Transitions: Helping Children Cope with Change

December 25, 2016

7 min

Positive Parenting

This topic for December focuses on the importance of transitions (that is change) in children’s lives.  In every transition, a child has to adapt to the changes and parents need to be aware and help their children deal with the changes in a positive way.

This topic discusses possible challenges children may face during transitions (especially when entering Primary school), and presents suggestions and strategies for supporting and preparing children to cope with the changes.

What are transitions?

Transition begins from the onset of a child’s life.  Beyond the birth process, the first transition is from the hospital, where birth takes place, to the home.  For some children, the next transition may be into some form of care beyond the home – infant/child care or to a relative’s home.  By age three or four, children then experience the transition to early education, followed by transition to Primary school at age seven, and the list continues to Secondary school and so on to ensuing life transitions.

Transitions are essential to children’s life experiences and ongoing development.  How children cope with early transitions can affect

  • their social/emotional health,
  • their ability to learn successfully, and
  • their ability to adapt to the demands of changing contexts.


Therefore, preparing the children for such an integral part of their lives is indeed necessary and important. The support of parents during any major change will also help to ensure their well-being.

A time of change: Children’s well-being is affected by change

Starting child care or school can be an exciting time of change for children and families. However, for some children and families, it can be a time of some anxiety.  There are many things that a parent can do to prepare children in a positive way for any major change ahead. It is after all every parent’s hope that by starting well in any change context, their children can achieve good outcomes later on.

When children go into any formal care setting, be it child care, preschool or Primary school, they have to learn to be part of a group of children. This is very different from being at home with a small number of children and it can be overwhelming, with many new people, new children to get to know.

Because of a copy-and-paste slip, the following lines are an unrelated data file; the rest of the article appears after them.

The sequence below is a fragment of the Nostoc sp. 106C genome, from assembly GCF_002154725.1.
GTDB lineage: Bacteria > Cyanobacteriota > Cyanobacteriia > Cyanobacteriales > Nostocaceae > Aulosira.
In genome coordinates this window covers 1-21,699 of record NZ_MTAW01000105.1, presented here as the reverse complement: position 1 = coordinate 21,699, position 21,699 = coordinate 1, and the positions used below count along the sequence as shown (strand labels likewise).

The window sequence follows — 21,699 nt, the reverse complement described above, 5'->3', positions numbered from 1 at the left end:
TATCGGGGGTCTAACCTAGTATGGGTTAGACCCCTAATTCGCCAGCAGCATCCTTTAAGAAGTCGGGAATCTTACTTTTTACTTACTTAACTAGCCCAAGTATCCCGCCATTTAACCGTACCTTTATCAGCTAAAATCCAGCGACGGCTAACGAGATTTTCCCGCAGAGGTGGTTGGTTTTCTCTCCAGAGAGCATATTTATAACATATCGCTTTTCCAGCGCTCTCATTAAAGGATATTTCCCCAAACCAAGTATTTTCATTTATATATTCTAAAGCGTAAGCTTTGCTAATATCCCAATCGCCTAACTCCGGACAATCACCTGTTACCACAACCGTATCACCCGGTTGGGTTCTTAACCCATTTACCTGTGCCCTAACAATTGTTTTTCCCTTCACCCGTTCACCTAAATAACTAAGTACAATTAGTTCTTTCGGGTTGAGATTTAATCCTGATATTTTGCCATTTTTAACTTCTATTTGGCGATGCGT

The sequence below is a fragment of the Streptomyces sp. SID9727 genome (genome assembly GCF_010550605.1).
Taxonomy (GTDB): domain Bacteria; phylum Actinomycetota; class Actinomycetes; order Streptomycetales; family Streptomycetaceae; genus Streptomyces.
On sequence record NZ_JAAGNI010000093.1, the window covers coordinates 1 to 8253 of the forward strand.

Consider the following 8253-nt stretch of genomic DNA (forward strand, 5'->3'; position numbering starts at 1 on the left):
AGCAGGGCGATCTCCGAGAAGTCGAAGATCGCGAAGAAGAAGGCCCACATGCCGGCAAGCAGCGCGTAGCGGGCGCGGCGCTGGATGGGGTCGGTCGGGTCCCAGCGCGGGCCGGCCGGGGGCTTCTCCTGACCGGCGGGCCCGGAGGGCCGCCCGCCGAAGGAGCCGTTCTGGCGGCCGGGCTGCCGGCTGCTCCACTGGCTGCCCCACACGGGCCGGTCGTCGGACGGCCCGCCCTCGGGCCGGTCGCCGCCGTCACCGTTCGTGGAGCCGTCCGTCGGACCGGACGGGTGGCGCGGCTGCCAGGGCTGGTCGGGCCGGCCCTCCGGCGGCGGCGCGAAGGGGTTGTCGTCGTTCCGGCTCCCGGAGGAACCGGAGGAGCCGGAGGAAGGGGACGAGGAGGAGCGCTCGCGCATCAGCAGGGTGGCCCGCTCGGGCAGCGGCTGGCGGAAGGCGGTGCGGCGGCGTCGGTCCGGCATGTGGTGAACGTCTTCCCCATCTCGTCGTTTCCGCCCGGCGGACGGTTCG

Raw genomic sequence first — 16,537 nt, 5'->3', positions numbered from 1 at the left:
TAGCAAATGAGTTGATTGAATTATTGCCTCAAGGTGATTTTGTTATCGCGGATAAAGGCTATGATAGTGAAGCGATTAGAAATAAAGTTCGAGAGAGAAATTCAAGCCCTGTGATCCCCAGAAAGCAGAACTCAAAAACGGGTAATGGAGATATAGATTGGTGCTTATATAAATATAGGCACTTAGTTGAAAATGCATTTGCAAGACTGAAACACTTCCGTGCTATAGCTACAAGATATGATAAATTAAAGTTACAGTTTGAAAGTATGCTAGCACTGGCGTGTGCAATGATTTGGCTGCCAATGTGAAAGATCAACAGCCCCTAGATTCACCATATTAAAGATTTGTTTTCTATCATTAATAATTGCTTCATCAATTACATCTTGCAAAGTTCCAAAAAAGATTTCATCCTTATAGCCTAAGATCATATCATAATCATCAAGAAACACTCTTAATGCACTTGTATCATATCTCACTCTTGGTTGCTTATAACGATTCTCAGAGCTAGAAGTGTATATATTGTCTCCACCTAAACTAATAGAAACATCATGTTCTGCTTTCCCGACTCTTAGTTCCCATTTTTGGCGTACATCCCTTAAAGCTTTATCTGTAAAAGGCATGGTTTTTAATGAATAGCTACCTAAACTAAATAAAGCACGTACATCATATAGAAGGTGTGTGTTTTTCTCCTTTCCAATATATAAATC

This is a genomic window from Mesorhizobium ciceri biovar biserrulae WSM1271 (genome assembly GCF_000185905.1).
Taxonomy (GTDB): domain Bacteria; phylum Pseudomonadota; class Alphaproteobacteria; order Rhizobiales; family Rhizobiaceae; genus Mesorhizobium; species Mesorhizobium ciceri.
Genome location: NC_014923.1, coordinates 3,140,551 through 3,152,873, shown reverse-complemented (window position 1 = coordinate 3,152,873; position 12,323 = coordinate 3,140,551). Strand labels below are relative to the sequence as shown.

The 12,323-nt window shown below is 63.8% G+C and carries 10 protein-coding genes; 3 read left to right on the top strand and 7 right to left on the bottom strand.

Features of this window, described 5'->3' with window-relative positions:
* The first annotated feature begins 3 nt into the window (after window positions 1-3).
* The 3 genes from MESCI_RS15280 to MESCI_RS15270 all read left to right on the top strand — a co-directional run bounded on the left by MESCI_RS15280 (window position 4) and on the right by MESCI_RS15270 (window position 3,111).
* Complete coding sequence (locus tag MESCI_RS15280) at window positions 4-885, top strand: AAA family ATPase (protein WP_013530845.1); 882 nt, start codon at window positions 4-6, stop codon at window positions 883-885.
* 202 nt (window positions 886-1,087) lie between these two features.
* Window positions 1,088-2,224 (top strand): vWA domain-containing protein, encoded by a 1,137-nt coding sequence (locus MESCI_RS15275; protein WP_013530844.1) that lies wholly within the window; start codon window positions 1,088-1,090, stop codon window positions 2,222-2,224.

In the context of My First Skool (MFS), infants with their families are encouraged to make many visits before the infant is left without the parent. It is most important that families take advantage of this and help the infant to become familiar with the context before leaving the infant there without the parent.

The primary caregiving system for infants in MFS helps the infant to become attached to main person who looks after them.  However, other teachers care for the infant too. Over time, the infant becomes secure and develops trust, this is a lifelong trait that helps children become resilient and cope with life’s challenges.

Due to funding policies, children in infant care move to another group when they reach 18 months. They make the transition to Playgroup, another group of children cared by different teachers. This is done gradually so that new relationships can be formed.

From the year when a child in child care turns three or when a child starts preschool, such transitions will occur annually, progressing through the various levels of early education (Nursery 1, Nursery 2, Kindergarten 1 and Kindergarten 2).

Find out more about our childcare and kindergarten programmes.

Starting Primary school: Another transition for children

When children start primary school, they have a lot to get used to a different setting. In comparison to a child care centre or preschool, the primary school may seem big and formal to children. They will have to cope with new rules and routines. Some children will manage this easily while others may need more help from parents and teachers.

Helping children to feel confident about school will give them a positive start.

If children have friends or neighbours who are starting school together then this can help.  The social aspect of starting school is very important and if the child experiences happy times when beginning school, then this will help.

The following extracts from parents give some insights:

She is very happy and excited about starting school. We had many discussions to identify and minimise any fears she had.

Yes, she loves to play with her new friends in school, only has boys to play with at home.  I talked to her informally about starting school as it’s an important stage in her life.